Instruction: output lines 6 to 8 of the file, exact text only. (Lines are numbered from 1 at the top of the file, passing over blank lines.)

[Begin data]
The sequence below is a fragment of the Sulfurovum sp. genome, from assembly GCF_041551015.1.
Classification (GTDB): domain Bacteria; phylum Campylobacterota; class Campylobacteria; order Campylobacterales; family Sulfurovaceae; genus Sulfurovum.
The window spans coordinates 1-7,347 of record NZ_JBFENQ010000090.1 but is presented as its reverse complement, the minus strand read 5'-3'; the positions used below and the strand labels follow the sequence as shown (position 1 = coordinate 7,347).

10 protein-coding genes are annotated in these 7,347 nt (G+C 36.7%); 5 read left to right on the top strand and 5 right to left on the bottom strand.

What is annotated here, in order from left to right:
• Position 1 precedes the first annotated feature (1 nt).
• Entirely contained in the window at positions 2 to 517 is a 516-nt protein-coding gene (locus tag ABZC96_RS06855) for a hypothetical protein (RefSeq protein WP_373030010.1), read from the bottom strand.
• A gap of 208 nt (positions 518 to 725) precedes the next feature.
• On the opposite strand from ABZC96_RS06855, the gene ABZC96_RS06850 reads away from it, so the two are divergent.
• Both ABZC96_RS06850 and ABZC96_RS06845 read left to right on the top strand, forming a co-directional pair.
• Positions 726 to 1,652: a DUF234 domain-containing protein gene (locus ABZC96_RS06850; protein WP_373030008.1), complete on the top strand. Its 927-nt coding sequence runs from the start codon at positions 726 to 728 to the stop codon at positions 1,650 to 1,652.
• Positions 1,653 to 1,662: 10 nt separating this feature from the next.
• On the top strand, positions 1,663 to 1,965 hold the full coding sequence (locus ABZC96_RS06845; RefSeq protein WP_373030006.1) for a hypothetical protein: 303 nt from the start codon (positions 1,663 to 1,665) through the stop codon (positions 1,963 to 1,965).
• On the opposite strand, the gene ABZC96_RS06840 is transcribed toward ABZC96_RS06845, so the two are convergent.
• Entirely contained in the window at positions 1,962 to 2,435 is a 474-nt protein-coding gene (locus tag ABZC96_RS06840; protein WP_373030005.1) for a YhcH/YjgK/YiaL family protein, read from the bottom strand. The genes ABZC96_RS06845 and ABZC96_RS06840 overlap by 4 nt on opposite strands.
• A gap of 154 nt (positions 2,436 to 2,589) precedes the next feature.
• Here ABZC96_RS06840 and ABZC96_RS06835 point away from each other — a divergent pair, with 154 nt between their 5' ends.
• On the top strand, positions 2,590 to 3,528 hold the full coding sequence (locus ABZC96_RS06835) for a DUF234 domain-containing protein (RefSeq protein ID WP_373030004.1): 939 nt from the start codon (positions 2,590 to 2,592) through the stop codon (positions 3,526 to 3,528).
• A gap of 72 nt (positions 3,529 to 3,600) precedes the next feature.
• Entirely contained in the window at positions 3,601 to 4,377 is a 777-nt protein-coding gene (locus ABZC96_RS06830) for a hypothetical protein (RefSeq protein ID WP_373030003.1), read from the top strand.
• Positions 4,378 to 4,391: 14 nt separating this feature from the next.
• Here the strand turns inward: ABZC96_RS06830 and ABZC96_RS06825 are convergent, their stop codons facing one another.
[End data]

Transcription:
• Position 1 precedes the first annotated feature (1 nt).
• Entirely contained in the window at positions 2 to 517 is a 516-nt protein-coding gene (locus tag ABZC96_RS06855) for a hypothetical protein (RefSeq protein WP_373030010.1), read from the bottom strand.
• A gap of 208 nt (positions 518 to 725) precedes the next feature.